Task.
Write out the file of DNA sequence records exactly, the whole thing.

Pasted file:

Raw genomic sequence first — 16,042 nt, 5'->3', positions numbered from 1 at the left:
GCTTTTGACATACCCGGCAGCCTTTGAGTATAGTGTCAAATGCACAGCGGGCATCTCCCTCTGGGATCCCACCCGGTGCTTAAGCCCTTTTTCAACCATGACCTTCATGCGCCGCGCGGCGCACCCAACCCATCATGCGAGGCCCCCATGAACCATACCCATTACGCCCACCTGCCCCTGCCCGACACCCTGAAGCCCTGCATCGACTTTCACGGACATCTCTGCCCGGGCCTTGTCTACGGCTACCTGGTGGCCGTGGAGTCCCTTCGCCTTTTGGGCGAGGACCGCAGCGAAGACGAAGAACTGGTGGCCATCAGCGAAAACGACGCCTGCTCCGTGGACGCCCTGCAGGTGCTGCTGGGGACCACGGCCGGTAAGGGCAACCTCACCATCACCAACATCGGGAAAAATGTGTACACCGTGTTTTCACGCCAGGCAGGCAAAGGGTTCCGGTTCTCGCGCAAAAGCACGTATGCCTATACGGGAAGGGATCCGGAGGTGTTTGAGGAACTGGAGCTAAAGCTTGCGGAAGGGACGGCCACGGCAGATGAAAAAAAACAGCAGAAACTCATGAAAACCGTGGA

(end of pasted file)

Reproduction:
Raw genomic sequence first — 16,042 nt, 5'->3', positions numbered from 1 at the left:
GCTTTTGACATACCCGGCAGCCTTTGAGTATAGTGTCAAATGCACAGCGGGCATCTCCCTCTGGGATCCCACCCGGTGCTTAAGCCCTTTTTCAACCATGACCTTCATGCGCCGCGCGGCGCACCCAACCCATCATGCGAGGCCCCCATGAACCATACCCATTACGCCCACCTGCCCCTGCCCGACACCCTGAAGCCCTGCATCGACTTTCACGGACATCTCTGCCCGGGCCTTGTCTACGGCTACCTGGTGGCCGTGGAGTCCCTTCGCCTTTTGGGCGAGGACCGCAGCGAAGACGAAGAACTGGTGGCCATCAGCGAAAACGACGCCTGCTCCGTGGACGCCCTGCAGGTGCTGCTGGGGACCACGGCCGGTAAGGGCAACCTCACCATCACCAACATCGGGAAAAATGTGTACACCGTGTTTTCACGCCAGGCAGGCAAAGGGTTCCGGTTCTCGCGCAAAAGCACGTATGCCTATACGGGAAGGGATCCGGAGGTGTTTGAGGAACTGGAGCTAAAGCTTGCGGAAGGGACGGCCACGGCAGATGAAAAAAAACAGCAGAAACTCATGAAAACCGTGGA